Nowadays, especially since the 80s mania of labor deregulation, globalization, tax cuts, austerity and other small government policies low skilled labor is no longer valued. People are increasingly forced to specialize. Competition over jobs and housing is getting more intense.
It's not just the young people getting screwed though. There are plenty of old people being left behind but most of them already acquired assets like houses so people do not pity them.
Not quite. Every generation has things that are advantageous, every generation has things that are terrible.
Interest rates for the boomers got as high as 20%. They couldn't afford to borrow for a house, even if their wages were good. Millennials have lower wages (relatively speaking), but interest rates won't kill them if they can save enough for a house deposit.
Two different generations: two different problems causing the same outcomes.
Thing is, in 30 years time, the current young adults will be saying near on verbatim the same things about the current generation that will now be in the age demographic they currently lambaste.
Equally though, you will find the older generation moaning and having equally perspectives upon the younger generation an equally stereotypical mindsets.
It's all rather silly this grouping up whole age demographics and slapping a label upon them IMHO. Indeed, assigning blame to a demographic only distracts from identifying and addressing the real issues as real issues stand out on there own and anything else added to the mix - be that age-group labelling, only distracts and sadly more so - enables people to dismiss the issues as they get buried in a sea of label name calling and finger pointing.
Ah well, we're used to being ignored ;)
As usual, Generation X is completely ignored. The "lost generation" indeed.
It's a generation of hypocrites indeed, the millenials got that right.
Every generation makes the same mistakes. Every generation complains that that their children misbehave.
It actually gets amusing to hear your kids complaining that their kids are doing exactly the same sorts of things that you complained about your kids doing.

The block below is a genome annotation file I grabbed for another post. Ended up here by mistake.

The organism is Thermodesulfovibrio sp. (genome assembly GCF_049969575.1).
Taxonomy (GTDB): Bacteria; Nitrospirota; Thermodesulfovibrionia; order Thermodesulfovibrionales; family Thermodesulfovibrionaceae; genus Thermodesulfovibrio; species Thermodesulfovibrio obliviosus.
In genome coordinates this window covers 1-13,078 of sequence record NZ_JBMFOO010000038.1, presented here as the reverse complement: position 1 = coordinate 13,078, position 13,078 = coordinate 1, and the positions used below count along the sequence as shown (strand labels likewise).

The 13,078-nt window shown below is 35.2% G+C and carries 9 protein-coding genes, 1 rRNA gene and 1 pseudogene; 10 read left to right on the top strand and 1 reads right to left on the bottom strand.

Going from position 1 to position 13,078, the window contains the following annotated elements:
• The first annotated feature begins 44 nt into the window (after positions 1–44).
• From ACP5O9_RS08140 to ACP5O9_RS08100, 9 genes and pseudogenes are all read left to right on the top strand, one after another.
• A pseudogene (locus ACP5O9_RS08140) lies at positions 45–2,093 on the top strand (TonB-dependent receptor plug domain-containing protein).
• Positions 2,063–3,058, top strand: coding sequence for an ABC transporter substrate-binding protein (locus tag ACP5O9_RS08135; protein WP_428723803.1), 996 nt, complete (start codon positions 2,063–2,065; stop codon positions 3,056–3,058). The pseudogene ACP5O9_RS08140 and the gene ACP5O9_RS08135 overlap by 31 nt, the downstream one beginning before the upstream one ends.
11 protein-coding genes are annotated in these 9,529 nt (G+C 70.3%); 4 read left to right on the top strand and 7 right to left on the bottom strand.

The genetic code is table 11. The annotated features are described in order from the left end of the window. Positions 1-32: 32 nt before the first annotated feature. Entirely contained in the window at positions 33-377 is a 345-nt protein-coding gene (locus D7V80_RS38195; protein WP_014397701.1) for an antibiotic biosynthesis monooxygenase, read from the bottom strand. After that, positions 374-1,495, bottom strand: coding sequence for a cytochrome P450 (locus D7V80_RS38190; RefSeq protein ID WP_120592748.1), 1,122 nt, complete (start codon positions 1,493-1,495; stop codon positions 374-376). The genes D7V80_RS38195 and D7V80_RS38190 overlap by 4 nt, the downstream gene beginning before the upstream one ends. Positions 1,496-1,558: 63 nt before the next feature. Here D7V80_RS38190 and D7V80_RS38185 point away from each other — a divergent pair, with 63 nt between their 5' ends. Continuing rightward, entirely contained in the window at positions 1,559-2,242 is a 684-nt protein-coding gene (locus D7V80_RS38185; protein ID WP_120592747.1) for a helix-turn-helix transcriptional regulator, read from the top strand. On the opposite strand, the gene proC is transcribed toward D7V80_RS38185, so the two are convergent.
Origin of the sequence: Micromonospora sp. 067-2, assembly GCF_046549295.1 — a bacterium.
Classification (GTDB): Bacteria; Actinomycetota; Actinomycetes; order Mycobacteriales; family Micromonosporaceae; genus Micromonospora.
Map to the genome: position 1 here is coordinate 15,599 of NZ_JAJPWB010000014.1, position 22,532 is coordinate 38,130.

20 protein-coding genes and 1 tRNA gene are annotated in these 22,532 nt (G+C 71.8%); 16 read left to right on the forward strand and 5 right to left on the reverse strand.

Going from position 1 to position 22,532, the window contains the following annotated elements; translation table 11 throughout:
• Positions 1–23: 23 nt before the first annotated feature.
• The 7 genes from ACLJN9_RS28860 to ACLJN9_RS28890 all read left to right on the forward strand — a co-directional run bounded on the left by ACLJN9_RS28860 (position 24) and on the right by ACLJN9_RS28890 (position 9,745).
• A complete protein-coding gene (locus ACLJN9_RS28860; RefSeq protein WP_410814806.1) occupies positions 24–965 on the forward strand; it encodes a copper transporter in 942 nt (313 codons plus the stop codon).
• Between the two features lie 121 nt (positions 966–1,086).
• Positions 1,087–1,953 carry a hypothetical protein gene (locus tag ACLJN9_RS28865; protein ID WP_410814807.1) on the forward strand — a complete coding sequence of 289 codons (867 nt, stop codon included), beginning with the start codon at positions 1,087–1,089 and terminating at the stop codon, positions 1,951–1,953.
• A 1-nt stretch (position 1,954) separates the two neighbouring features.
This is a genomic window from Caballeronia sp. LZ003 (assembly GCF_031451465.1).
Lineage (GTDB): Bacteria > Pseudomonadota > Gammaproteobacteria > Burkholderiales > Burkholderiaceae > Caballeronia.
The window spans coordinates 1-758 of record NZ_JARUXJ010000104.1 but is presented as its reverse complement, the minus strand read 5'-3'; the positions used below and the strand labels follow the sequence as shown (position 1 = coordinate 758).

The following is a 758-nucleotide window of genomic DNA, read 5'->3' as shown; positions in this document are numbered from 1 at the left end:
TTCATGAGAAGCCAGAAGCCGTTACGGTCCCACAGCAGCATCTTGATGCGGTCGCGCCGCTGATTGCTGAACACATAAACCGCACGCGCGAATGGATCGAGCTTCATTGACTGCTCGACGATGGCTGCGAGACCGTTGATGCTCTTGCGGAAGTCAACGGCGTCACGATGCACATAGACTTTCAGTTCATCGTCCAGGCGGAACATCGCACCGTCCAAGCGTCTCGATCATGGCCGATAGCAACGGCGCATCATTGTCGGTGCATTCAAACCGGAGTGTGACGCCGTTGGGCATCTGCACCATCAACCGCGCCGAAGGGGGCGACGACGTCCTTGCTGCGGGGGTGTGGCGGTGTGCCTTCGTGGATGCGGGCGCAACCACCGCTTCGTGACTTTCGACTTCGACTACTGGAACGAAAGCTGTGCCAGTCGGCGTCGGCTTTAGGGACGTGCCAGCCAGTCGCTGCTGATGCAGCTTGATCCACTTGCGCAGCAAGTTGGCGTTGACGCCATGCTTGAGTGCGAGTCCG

Growing up, my parents and their friends - who have spent their whole lives worrying about uncertain economies and threats of layoffs - would dismiss people slightly older than them as "self-centered baby boomers".
They are currently in their mid-60s.
Capitalism can be a force for good, but unregulated capitalism without strong social safety nets is a force for greed and destruction. Of all their flaws, their lack of care for the environment will be their most damning indictment. The fact that they still, today fail to see the error of their ways is infuriating.
These “wars” did not even have an organized enemy, so I cannot classify them as major in the context of other wars in history. I would classify them as major exercises in enriching military vendors.
From the dawn of time, no generation has managed affairs perfectly. Or even well, by many metrics.
Millenials will do just as poorly as the hippies, if not worse.
But the amusing side of things is, millenials rail against the 1%. Well and good, except, do you think John and Mary in Nebraska, or Tom and Jane in LA, had anything to do with these decisions?
Whether division by race, culture, age, pointing fingers at each other, instead of policy makers, is quite literally ignoring the real problem.
There is also the huge issue of student loans basically setting back a whole class of people more and more over the years. I have friends who have student debt and very nice paying jobs, but the debt still set back plans for home buying and family planning by 5-10+ years for a lot of them.
Currently my future lies in me building out a van to live in eventually while I save up to escape the Southern US.
> In almost every way measurable, millennials in the U.S. at 40 are doing worse financially than the generations that came before them.
> Now, if predictions of a long, post-Covid economic boom are to be believed, this may be the last opportunity an entire generation has to build wealth before heading off into retirement.
Eh, Millennials are measurably worse off than boomers or Gen X were at their age.
Likewise when the US Boomers were the age millennials are now they owned about %20 of the wealth collectively.
What about the relative cost of a semester of college in 1970-80 vs today? Or the relative cost of housing?
too much environmental exploitation with out some kind of mitigation and regulation is a problem as well.
but at the heart of it all is:
1. statistics and expert opinions should count for more than uneducated opinions
2. but experts(and agents think politicians ) can be corrupted.
3. most people are swayed by narratives and not statistics.
4. but, individual points of view and outliers are important as well because they provide new protectives and directions of inquiry.